Solar cell guide, part 5 - Bi-facial solar cells
08 juni 2013 

Solar cell guide, part 5 - Bi-facial solar cells

Even though Bifacial solar cells have been around since the 1960’s, the commercial usage of these solar cells in pv projects is something relatively new. In the past, the double sided solar cells did not make any sense in terms of costs, however this has been gradually changing.

With the introduction of cost effective bi-facial cell manufacturing, the applications for are now emerging from BIPV projects to even utility scale.

What are Bifacial solar cells?

Bifacial solar cells are light-sensitive on both sides, and usually fabricated with mono crystalline cell technology. The efficiency is usually similar for each side of the cell, and the increase of energy output attains to >22% cell of equivalent efficiency.

For solar panels installed on the ground or on trackers, the cells catch the light that is reflected from the ground.  When installed vertically, it catches the light on each side, when the sun moves from east to west.


Ground installations

When looking at the economics, we’re close to using Bifacial cells for large scale ground installations. By allowing the light to reflect from the ground, an increase in power generation between 10 to 30% compared to traditional modules can be achieved.

The ground can be treated with reflective, white paints or other materials to increase reflection of the sun.

Bifacial solar panels - ground installation

Noise Barriers

Solar cells can easily be installed in noise barriers along roads and railroad tracks.

The vertical mounting of such a barrier requires fewer space than normal south facing pv installations that require to be installed in a certain angle.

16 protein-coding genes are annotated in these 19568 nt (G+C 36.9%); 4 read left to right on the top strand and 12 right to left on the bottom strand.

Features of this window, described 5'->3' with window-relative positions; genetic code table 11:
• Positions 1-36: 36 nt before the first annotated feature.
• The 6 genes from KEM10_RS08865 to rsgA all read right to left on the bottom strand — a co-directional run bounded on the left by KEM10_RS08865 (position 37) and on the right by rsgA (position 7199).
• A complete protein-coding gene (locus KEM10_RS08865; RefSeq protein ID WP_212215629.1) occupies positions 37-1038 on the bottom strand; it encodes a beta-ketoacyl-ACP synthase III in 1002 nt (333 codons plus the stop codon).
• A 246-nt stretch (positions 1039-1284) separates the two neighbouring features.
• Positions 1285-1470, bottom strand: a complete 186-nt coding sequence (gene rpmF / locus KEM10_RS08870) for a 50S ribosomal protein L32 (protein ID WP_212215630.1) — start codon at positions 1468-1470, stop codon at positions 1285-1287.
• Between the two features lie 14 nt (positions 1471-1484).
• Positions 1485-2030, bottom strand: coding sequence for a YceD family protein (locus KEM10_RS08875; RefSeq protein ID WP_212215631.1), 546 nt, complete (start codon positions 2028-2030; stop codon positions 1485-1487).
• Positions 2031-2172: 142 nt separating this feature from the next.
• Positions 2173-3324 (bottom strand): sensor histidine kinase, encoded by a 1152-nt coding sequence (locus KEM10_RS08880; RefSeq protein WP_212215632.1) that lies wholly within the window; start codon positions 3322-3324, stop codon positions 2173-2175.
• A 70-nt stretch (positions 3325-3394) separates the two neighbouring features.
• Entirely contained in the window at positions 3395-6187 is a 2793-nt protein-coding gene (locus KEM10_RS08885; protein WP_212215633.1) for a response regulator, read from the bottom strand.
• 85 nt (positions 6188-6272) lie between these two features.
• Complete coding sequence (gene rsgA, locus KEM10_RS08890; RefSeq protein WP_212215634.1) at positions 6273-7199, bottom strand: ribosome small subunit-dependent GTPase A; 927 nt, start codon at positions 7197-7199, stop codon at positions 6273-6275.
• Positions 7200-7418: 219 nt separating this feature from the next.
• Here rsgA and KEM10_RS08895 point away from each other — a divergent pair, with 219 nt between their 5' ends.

In case the bifacial solar cells are installed vertically, they’re optimally installed in a north-south direction, (with sunlight from the east and west). Installed this way, the bifacial cells can achieve nearly the same yield as solar systems that are facing south.

Solar trackers

The high support structures of polar axis solar trackers are very suitable to be used in combination with bifacial solar cells. As there’s plenty of space underneath the solar panels, there’s room for sunlight to reflect and reach the backside of the solar cells.

Energy collection with polar axis solar trackers is higher when compared to fixed pv arrays. Further the air cooling of the modules is better in comparison with pv installations mounted closely to a structure, which leads to less losses.


Bifacial solar cells have been used in space since the 1970’s. The higher power/weight ratio has been the main advantage for the usage in space, and obviously the costs of the cells did not play a role for space projects.

During this time it was already shown that bifacial cells absorb less infrared light, which results in lower operating temperatures, leading to better performance. An increase of 10-20% efficiency has been recorded compared to mono-facial solar cells.

There’s a large number of other applications for bifacial cells, think about balconies, bus shelters, porch coverings, canopies, carports, facades, fences and so on.

Now developments in BIPV components are picking up at the moment, so it will be interesting to see if alternative solutions will emerge (such as building materials, with integrated solar cells), of if bifacial cells encapsulated between two pieces of glass will become the norm.


It’s not only the costs of the bifacial cells itself that determine if this technology is going to be used on a large scale. The costs for the complete solar modules need to be brought down.